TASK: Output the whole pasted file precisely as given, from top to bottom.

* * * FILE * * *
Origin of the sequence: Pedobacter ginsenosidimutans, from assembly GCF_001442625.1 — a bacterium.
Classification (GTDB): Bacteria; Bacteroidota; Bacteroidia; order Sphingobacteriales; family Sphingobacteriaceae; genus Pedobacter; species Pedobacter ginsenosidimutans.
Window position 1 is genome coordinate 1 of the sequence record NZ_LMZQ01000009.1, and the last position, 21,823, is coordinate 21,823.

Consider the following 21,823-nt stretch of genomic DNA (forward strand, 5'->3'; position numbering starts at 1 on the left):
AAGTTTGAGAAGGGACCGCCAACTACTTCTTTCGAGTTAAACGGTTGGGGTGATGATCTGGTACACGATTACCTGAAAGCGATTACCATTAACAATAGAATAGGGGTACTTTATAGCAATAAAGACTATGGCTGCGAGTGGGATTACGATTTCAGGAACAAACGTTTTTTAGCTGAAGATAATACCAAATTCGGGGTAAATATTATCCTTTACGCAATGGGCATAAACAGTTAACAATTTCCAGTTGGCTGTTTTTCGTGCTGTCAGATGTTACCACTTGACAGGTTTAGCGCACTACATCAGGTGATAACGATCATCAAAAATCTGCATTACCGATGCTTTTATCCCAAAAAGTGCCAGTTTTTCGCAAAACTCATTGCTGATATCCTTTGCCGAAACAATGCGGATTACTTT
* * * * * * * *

Origin of the sequence: Pedobacter ginsenosidimutans, from assembly GCF_001442625.1 — a bacterium.
Classification (GTDB): Bacteria; Bacteroidota; Bacteroidia; order Sphingobacteriales; family Sphingobacteriaceae; genus Pedobacter; species Pedobacter ginsenosidimutans.
Window position 1 is genome coordinate 1 of the sequence record NZ_LMZQ01000009.1, and the last position, 21,823, is coordinate 21,823.

Consider the following 21,823-nt stretch of genomic DNA (forward strand, 5'->3'; position numbering starts at 1 on the left):
AAGTTTGAGAAGGGACCGCCAACTACTTCTTTCGAGTTAAACGGTTGGGGTGATGATCTGGTACACGATTACCTGAAAGCGATTACCATTAACAATAGAATAGGGGTACTTTATAGCAATAAAGACTATGGCTGCGAGTGGGATTACGATTTCAGGAACAAACGTTTTTTAGCTGAAGATAATACCAAATTCGGGGTAAATATTATCCTTTACGCAATGGGCATAAACAGTTAACAATTTCCAGTTGGCTGTTTTTCGTGCTGTCAGATGTTACCACTTGACAGGTTTAGCGCACTACATCAGGTGATAACGATCATCAAAAATCTGCATTACCGATGCTTTTATCCCAAAAAGTGCCAGTTTTTCGCAAAACTCATTGCTGATATCCTTTGCCGAAACAATGCGGATTACTTT